There was a time when, if you lived in Spokane, Bing Crosby might have sold you stamps across a post office counter. If you lived in Chicago, Walt Disney might have delivered your mail – or maybe Rock Hudson, if you were just up the road in nearby Winnetka. More recently, before he starred in The 40-Year-Old Virgin, Steve Carell might have put letters in your mailbox if it was in rural Massachusetts. And have you ever wondered where the Grammy-winning John Prine got the title for his album The Singing Mailman Delivers?
Yes, most everyone knows Ben Franklin and Abe Lincoln were once postal employees. But a fair amount of other famous people have had the U.S. Postal Service on their resumes at one time or another. You can find a list of them in the Postal Service’s publication on its history and in the 2016 book Neither Rain nor Snow: A History of the United States Postal Service. We thought it appropriate to acknowledge their largely unknown postal employment on this day honoring labor.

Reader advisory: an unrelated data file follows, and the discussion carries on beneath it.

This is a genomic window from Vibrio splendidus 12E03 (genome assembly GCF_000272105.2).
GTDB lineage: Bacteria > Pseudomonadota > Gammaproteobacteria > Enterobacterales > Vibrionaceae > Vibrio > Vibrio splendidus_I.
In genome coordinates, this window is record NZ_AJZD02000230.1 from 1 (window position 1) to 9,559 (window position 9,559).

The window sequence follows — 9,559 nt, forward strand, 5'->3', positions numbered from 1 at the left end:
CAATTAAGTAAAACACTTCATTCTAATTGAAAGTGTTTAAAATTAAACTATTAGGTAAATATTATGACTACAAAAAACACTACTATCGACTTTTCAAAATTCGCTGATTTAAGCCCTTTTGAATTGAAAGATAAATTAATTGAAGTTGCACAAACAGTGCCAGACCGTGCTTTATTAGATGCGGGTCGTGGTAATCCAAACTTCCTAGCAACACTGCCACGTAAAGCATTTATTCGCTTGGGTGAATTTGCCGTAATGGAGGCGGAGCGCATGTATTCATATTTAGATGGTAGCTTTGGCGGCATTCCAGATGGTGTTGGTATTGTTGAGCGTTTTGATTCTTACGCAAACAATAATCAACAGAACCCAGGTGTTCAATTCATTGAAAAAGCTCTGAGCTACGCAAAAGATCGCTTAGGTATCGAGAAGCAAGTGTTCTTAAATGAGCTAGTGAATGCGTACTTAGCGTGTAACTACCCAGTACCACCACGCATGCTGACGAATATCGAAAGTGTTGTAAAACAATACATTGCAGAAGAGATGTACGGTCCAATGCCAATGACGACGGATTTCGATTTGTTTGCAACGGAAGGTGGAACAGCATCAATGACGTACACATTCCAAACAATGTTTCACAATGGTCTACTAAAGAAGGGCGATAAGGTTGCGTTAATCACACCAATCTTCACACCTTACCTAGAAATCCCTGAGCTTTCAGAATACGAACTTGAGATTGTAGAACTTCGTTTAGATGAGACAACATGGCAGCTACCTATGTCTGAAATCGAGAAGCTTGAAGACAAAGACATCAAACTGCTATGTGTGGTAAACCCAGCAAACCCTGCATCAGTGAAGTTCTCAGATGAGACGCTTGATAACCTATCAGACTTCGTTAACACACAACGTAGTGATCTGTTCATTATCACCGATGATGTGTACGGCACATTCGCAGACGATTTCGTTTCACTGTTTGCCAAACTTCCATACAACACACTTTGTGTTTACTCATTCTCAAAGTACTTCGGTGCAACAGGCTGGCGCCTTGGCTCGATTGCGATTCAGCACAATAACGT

Some, like Disney, had fond memories of their postal days. Others, like William Faulkner, did not. The author of classics like The Sound and the Fury and As I Lay Dying spent 3 years as postmaster at the University of Mississippi “until he was forced to resign in 1924 for his obvious disinterest,” according to Neither Rain nor Snow. “A postal inspector furnished him with a long list of his transgressions, which included treating patrons rudely, failing to forward mail, and writing the greater part of one of his books while he was on duty. 'I will be damned if I propose to be at the beck and call of every itinerant scoundrel who has two cents to invest in a postage stamp.' Faulkner wrote in his letter of resignation.”
On this Labor Day, we recognize the short-timers, the long-timers, and all postal workers. Tell us about your experience. Are you from a family of postal workers? How many years have you served? What is unique about the job?